The company DuPont and many industrial historians dispute a link between nylon and hemp. They argue that the reason for developing nylon was to produce a fiber that could compete with silk and rayon in, for example, thin stockings for women. Silk was much more expensive than hemp and imported largely from Japan. There was more money in a substitute for silk. DuPont focused early on thin stockings for women. As a commercial product, nylon was a revolution in textiles. Strong and water-resistant, it was possible to make very thin fibers from cheap raw materials. The first sales in 1938 in New York of nylon stockings created a line with 4000 middle class women. For years to come, nylon demand was greater than DuPont could produce. And the DuPont Group was very big; it could move on if nylon had not become a success.
Mellon was Secretary of the Treasury, as well as the wealthiest man in America, and had invested heavily in nylon, DuPont's new synthetic fiber. He considered nylon's success to depend on it replacing the traditional resource, hemp.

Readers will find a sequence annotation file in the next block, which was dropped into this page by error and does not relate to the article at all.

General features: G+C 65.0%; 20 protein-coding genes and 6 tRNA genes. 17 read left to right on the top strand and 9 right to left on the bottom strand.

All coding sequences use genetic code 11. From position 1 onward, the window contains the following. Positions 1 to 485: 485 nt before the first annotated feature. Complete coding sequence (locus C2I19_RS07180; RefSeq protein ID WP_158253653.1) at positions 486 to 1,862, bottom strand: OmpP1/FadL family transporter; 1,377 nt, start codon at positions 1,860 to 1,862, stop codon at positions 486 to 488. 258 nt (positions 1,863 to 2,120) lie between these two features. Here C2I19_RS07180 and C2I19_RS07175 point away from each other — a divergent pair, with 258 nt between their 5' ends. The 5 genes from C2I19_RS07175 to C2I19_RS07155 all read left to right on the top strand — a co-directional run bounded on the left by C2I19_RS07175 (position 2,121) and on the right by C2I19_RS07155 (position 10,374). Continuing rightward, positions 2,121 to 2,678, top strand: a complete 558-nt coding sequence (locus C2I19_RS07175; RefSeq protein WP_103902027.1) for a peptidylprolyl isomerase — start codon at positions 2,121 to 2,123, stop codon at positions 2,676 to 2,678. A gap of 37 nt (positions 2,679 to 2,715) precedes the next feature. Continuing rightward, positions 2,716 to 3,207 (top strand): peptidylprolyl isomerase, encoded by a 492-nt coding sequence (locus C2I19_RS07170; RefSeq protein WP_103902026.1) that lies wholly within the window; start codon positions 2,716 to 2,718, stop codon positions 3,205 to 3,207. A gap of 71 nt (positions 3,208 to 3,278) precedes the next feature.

In 1916, United States Department of Agriculture (USDA) chief scientists Jason L. Merrill and Lyster H. Dewey created a paper, USDA Bulletin No. 404 "Hemp Hurds as Paper-Making Material", in which they stated that paper from the woody inner portion of the hemp stem broken into pieces, so called hemp hurds, was "favorable in comparison with those used with pulp wood". Merrill and Dewey's findings were not repeated in a later book by Dewey and have not been confirmed by paper production experts. The consistency of long fibers is too low in hemp hurds for commercial papermaking. Numerous machines had been devised for breaking and scutching hemp fibers, but none had been found to be fully satisfactory in actual commercial work. To produce fiber from hemp was a labor-intensive process if harvest, transport and processing are included. Technological developments decreased the labor but not sufficiently to eliminate this disadvantage.
There was also a misconception about the intoxicating effects of hemp because it has the same active substance, THC, which is in all cannabis strains. Hemp normally has a minimal amount of THC when compared to recreational cannabis strains but, in the 1930s, THC was not yet fully identified. The methods FBN used for predicting the psychoactive effect of different samples of cannabis and hemp therefore gave confusing results.
By Woody Allen